Remembered smells may also carry extra emotional baggage, says Herz. Her research suggests that memories triggered by odours are more emotional than memories triggered by other cues. In one recent study, Herz recruited five volunteers who had vivid memories associated with a particular perfume, such as opium for Women and Juniper Breeze from Bath and Body Works. She took images of the volunteers’ brains as they sniffed that perfume and an unrelated perfume without knowing which was which. (They were also shown photos of each perfume bottle.) Smelling the specified perfume activated the volunteers brains the most, particularly in the amygdala, and in a region called the hippocampus (海马体) , which helps in memory formation. Herz published the work earlier this year in the journal Neuropsychologia.
But she couldn’t be sure that the other senses wouldn’t also elicit (抽出) a strong response. So in another study Herz compared smells with sounds and pictures. She had 70 people describe an emotional memory involving three items-popcorn, fresh-cut grass and a campfire. Then they compared the items through sights, sounds and smells. For instance, the person might see a picture of a lawnmower, then sniff the scent of grass and finally listen to the lawnmower’s sound. Memories triggered by smell were more evocative than memories triggered by either sights or sounds.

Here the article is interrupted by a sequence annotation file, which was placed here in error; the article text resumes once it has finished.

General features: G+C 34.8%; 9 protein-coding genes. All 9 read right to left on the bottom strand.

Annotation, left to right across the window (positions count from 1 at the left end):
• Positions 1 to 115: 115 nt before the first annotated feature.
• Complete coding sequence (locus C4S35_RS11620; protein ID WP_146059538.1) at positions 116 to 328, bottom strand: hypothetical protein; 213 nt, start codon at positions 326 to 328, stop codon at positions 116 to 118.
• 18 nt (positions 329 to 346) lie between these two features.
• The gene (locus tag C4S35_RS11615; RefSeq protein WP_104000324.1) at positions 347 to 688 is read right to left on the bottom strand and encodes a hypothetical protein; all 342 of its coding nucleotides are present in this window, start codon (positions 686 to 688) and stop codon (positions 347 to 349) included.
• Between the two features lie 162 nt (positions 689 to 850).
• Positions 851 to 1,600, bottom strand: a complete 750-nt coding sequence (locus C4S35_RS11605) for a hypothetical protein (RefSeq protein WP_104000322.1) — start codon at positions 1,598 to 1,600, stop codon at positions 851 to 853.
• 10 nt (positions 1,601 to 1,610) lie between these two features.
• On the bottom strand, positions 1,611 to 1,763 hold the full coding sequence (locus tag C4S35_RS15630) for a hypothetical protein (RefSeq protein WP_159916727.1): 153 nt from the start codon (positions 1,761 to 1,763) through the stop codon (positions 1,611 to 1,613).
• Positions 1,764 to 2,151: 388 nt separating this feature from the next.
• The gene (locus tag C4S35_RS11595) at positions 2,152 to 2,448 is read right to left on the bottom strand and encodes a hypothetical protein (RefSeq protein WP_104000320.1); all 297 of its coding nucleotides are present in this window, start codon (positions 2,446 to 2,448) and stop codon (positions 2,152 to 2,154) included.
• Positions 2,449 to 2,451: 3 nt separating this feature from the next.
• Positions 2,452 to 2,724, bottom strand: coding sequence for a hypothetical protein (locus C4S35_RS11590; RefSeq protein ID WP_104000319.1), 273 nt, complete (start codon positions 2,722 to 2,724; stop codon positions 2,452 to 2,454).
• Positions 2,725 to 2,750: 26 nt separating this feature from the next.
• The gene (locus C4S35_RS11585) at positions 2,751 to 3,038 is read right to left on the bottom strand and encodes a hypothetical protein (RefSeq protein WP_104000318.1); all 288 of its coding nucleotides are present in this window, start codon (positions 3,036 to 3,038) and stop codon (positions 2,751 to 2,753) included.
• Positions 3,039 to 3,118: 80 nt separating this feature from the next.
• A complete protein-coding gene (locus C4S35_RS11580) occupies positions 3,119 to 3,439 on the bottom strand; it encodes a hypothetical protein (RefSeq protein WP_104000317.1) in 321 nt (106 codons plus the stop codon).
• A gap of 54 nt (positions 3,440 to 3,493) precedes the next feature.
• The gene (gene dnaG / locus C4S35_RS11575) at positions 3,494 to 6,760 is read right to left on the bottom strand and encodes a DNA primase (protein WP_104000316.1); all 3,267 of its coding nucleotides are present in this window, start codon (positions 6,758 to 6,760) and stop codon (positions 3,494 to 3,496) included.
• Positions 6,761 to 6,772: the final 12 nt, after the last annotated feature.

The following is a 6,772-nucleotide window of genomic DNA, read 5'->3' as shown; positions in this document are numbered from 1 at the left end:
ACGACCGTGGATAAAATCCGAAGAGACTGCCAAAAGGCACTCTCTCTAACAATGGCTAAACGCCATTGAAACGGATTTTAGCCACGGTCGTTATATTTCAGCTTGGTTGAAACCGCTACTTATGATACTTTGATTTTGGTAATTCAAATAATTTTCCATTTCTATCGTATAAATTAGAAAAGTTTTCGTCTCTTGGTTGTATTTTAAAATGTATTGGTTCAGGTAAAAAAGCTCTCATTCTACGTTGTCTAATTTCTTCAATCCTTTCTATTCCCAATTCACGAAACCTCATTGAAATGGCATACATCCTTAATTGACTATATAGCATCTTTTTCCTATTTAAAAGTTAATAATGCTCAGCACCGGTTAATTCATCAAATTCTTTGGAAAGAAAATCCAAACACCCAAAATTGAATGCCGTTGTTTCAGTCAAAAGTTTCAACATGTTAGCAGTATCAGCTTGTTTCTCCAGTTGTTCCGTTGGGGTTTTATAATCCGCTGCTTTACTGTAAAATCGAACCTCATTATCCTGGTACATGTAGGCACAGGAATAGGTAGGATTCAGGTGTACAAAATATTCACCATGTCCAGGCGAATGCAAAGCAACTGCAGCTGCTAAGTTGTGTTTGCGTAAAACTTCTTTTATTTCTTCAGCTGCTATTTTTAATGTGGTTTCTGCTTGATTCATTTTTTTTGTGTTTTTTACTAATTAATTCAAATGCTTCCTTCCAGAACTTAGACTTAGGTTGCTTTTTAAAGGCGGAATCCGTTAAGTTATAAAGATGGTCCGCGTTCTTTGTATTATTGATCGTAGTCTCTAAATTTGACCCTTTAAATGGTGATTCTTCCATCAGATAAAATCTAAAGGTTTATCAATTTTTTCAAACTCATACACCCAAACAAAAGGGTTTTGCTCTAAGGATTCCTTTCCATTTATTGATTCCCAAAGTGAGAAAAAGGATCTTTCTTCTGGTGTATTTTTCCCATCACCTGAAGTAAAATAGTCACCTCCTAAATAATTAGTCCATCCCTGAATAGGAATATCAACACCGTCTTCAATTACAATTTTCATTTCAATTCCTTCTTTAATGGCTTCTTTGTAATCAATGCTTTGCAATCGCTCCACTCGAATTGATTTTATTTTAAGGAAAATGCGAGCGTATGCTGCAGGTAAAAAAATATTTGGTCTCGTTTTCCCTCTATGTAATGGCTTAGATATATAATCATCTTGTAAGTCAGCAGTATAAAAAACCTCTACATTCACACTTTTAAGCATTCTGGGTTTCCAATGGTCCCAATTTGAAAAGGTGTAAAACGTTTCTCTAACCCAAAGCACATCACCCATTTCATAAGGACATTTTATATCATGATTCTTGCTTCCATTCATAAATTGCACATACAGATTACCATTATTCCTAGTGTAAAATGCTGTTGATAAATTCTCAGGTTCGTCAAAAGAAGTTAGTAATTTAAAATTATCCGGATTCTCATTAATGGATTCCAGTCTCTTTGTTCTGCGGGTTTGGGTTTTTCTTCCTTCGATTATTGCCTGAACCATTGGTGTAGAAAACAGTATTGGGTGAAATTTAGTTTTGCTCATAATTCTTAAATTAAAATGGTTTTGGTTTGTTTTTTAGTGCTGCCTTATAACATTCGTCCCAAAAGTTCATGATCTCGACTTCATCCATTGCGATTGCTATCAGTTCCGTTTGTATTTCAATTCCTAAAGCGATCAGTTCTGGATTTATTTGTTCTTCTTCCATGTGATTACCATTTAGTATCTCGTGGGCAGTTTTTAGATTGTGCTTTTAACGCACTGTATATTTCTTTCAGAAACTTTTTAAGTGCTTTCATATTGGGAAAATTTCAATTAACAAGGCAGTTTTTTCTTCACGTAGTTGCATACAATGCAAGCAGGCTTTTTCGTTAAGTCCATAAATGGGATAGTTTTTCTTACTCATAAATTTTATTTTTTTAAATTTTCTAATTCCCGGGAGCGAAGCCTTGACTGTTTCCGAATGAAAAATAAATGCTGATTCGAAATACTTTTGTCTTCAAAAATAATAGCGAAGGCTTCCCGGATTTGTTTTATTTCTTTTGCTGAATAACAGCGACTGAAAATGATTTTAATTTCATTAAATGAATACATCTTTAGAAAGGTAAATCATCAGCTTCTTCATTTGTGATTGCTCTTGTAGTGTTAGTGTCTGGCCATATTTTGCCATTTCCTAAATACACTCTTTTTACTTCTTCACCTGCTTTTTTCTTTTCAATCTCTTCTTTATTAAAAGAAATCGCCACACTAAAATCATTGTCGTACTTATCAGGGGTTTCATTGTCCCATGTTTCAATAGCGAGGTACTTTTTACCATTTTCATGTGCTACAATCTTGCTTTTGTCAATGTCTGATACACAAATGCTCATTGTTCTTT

Odour-evoked memories may be not only more emotional, but more detailed as well. Working with colleague John Downes, psychologist Simon Chu of the University of Liverpool started researching odour and memory partly because of his grandmothers stories about Chinese culture. As generations gathered to share oral histories, they would pass a small pot of spice or incense around; later, when they wanted to remember the story in as much detail as possible, they would pass the same smell around again. “It’s kind of fits with a lot of anecdotal evidence on how smells can be really good reminders of past experiences,”Chu says. And scientific research seems to bear out (证实) the anecdotes. In one experiment, Chu and Downes asked 42 volunteers to tell a life story, then tested to see whether odours such as coffee and cinnamon (肉桂皮) could help them remember more detail in the story. They could.
Despite such studies, not everyone is convinced that Proust can be scientifically analysed. In the June issue of Chemical Senses, Chu and Downes exchanged critiques(批评) with renowned perfumer and chemist J. Stephan Jellinek. Jellinek chided (责备) the Liverpool researchers for, among other things, presenting the smells and asking the volunteers to think of memories, rather than seeing what memories were spontaneously evoked by the odours. But there’s only so much science can do to test a phenomenon that’s inherently different for each person, Chu says. Meanwhile, Jellinek has also been collecting anecdotal accounts of Proustian experiences, hoping to find some com:mon links between the experiences. “I think there is a case to be made that surprise may be a major aspect of the Proust phenomenon,” he says. “That’s why people are so struck by these memories.” No one knows whether Proust ever experienced such a transcendental moment. But his notions of memory, written as fiction nearly a century ago, continue to inspire scientists of today.
23. Create a story
24. Brain scans
25. Olfactory cortex